Arlo|Smart Home Security|Wireless HD Security Cameras

Radio Frequency emmited by the Alro pro base alarm?

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Aldawgs
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Hey all,

 

I have recently purchased a Trifield EMF meter and had noticed that the Arlo Base Station had admitted a lot of Radio Frequency spikes but have no idea if these are considered to be a safe level, or if running such device for a extent peroid of time near a bedroom or family room for a long duration would cause health affects over time?

 

I had recordered a video demonstrating the spikes with the device been connected / disconnected and connected to show the meters response.

 

 

 

 

Model: VMB3000 | Arlo Base Station
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StephenB
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@jguerdat wrote:

Don't forget that the base is essentially a stripped down WiFi router so will emit a 2.4GHz signal as needed.


Yes.  And the WiFi remains within the power limits established in your country assuming you purchased the version for your country, and didn't get it somewhere else (US: EIRP < 36 dBm).  So it is as safe as putting a router or extender in that location.

 

As far as health/RF exposure goes, the health standards for access points assume that there is at least 20 cm distance between the transmitter and people.  It'd be wise to maintain that distance (and exposure drops very rapidly as the distance increases).

 

There are a couple of studies done on this.  One I found was done by the Canadian Govt (linked below).  If you scroll down to the conclusion, you'll see that they found:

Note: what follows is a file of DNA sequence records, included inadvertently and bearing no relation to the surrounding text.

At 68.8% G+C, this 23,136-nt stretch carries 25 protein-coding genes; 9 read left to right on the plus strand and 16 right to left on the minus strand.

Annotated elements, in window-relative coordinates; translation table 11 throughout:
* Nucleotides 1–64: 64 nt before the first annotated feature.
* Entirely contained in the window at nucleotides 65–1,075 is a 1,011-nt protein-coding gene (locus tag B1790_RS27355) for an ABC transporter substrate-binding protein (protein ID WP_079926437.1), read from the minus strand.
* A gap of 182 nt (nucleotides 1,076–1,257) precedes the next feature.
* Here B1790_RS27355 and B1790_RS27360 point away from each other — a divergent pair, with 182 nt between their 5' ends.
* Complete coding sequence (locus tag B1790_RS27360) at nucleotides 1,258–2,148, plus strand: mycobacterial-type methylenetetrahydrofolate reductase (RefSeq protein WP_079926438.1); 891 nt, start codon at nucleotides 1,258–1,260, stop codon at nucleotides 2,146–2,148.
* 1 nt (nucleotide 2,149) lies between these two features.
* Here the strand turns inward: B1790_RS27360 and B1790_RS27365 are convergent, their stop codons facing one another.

https://www.ic.gc.ca/eic/site/smt-gst.nsf/eng/sf10385.html#s32 wrote:

Based on the results of this case study, the aggregated RF exposure of multiple Wi-Fi access points and Wi-Fi-enabled devices in this indoor location was well below the SC6 [safety] limits. In addition, the Wi-Fi access points selected for this study were operating at higher power compared with the majority of the Wi-Fi devices currently available on the Canadian market. Therefore, the results of this study are likely higher than typical equivalent setups in public and private environments, such as homes, schools and businesses.


 

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jguerdat
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Guru

Don't forget that the base is essentially a stripped down WiFi router so will emit a 2.4GHz signal as needed.

StephenB
Guru Guru
Guru

@jguerdat wrote:

Don't forget that the base is essentially a stripped down WiFi router so will emit a 2.4GHz signal as needed.


Yes.  And the WiFi remains within the power limits established in your country assuming you purchased the version for your country, and didn't get it somewhere else (US: EIRP < 36 dBm).  So it is as safe as putting a router or extender in that location.

 

As far as health/RF exposure goes, the health standards for access points assume that there is at least 20 cm distance between the transmitter and people.  It'd be wise to maintain that distance (and exposure drops very rapidly as the distance increases).

 

There are a couple of studies done on this.  One I found was done by the Canadian Govt (linked below).  If you scroll down to the conclusion, you'll see that they found:

 

https://www.ic.gc.ca/eic/site/smt-gst.nsf/eng/sf10385.html#s32 wrote:

Based on the results of this case study, the aggregated RF exposure of multiple Wi-Fi access points and Wi-Fi-enabled devices in this indoor location was well below the SC6 [safety] limits. In addition, the Wi-Fi access points selected for this study were operating at higher power compared with the majority of the Wi-Fi devices currently available on the Canadian market. Therefore, the results of this study are likely higher than typical equivalent setups in public and private environments, such as homes, schools and businesses.


 

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